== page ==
PESHAWAR: The overdue Fata Reforms Bill seeking merger of the tribal region with Khyber Pakhtunkhwa will be tabled in the National Assembly on Wednesday, two credible sources told Dawn.
They said that the bill that was earlier expected to be presented in the assembly on Friday had to be put off on the suggestion of the opposition parties, which wanted to present a comprehensive package incorporating amendments to all relevant articles of the Constitution instead of doing it in a piece-meal manner. “This is going to be a whole package of reform amendments,” one of the sources said, declining to share further details.
A meeting chaired by Prime Minister’s Special Assistant on Law Barrister Zafarullah and attended by all key figures from the opposition parties had reached a consensus on speeding up and completing the entire merger process in a year instead of spanning over the original five-year plan, the sources said.
Prime Minister Shahid Khaqan Abbasi has already announced that elections in the KP Assembly constituencies comprising the Federally Administered Tribal Areas (Fata) would be held in October 2019.
Fata Reforms Bill to be tabled in National Assembly on Wednesday
“(In the meeting) there has been complete consensus on the merger,” the sources said, adding that elections for representation of the tribal region in KP Assembly would be held next year to give ample time to the Election Commission of Pakistan to carry out delimitation of constituencies in Fata.
The Jamiat Ulema-i-Islam-Fazl (JUI-F) and the Pakhtunkhwa Milli Awami Party (PkMAP) did not attend the meeting and, according to the sources, the government has decided to present the Fata Reforms Bill in the National Assembly with or without the support of its two allies. “I don’t think the JUI-F and PkMAP will succeed in pushing the government against the merger any more,” one source said.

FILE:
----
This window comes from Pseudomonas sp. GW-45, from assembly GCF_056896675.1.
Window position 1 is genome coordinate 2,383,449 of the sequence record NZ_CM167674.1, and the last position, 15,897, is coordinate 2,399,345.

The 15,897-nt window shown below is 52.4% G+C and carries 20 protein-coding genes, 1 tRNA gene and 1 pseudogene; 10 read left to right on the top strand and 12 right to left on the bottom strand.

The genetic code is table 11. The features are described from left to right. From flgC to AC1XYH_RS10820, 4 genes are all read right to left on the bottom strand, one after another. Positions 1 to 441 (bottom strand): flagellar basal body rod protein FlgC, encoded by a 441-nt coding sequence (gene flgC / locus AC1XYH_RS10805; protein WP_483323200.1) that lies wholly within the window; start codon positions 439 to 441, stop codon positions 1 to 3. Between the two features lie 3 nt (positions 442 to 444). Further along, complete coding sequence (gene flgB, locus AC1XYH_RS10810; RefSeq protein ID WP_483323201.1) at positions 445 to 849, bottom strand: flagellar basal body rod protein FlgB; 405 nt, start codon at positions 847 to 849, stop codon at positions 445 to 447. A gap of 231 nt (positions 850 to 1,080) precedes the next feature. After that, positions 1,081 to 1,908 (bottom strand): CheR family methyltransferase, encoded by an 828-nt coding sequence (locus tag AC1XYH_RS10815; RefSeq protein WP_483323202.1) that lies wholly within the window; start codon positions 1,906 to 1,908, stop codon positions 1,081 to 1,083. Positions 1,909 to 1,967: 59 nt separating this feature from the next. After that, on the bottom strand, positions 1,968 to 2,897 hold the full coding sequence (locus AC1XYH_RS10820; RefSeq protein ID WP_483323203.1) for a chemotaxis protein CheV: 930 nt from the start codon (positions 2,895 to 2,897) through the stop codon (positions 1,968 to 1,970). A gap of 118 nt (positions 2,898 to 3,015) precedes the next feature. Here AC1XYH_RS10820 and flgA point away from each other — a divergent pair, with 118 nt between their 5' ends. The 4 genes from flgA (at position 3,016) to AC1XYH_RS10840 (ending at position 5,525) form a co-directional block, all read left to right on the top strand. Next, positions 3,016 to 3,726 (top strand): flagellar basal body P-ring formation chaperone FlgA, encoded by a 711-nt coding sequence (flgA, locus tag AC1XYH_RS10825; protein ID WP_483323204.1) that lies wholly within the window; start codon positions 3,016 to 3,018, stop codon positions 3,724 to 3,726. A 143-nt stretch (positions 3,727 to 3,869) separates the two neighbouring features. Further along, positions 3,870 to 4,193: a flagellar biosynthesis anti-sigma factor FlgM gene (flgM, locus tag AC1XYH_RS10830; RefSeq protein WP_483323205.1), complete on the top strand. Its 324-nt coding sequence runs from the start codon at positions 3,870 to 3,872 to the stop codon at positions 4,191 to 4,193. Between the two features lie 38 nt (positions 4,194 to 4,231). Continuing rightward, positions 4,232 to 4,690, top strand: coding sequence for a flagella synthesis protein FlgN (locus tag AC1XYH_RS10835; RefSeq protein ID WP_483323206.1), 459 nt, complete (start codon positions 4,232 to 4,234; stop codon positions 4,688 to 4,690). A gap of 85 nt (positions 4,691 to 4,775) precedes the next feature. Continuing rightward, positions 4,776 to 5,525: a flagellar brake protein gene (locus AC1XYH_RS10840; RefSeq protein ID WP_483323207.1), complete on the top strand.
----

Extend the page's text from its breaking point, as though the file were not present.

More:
The sources said that the controversial Frontier Crimes Regulation would be abolished in one go though it would be allowed to remain enforced for a one year but without its most disputed sections that had long been deemed the laws violating basic human rights.
One source said that a meeting between Fata parliamentarians and senior government officials from KP and the tribal region had been convened on Monday to devise an interim judicial system for the tribal region.
The National Assembly had passed a bill on January 12 extending the jurisdiction of the Supreme Court and the Peshawar High Court to Fata, as a first major step towards mainstreaming the tribal region and its eventual merger with KP.
The bill was passed comfortably as the only opposition to the bill came from JUI-F lawmakers. The JUI-F and the PkMAP, both allies of the ruling Pakistan Muslim League-Nawaz, have been opposing Fata’s merger with KP and there is no indication that the two parties have abandoned their opposition to the government plan.
On the other hand, main opposition parties in the National Assembly — including the Pakistan Peoples Party, Pakistan Tehreek-i-Insaf, Jamaat-i-Islami, Awami National Party and Qaumi Watan Party — have been supporting the merger plan and calling for an early transition plan to mainstream Fata and merge it with KP.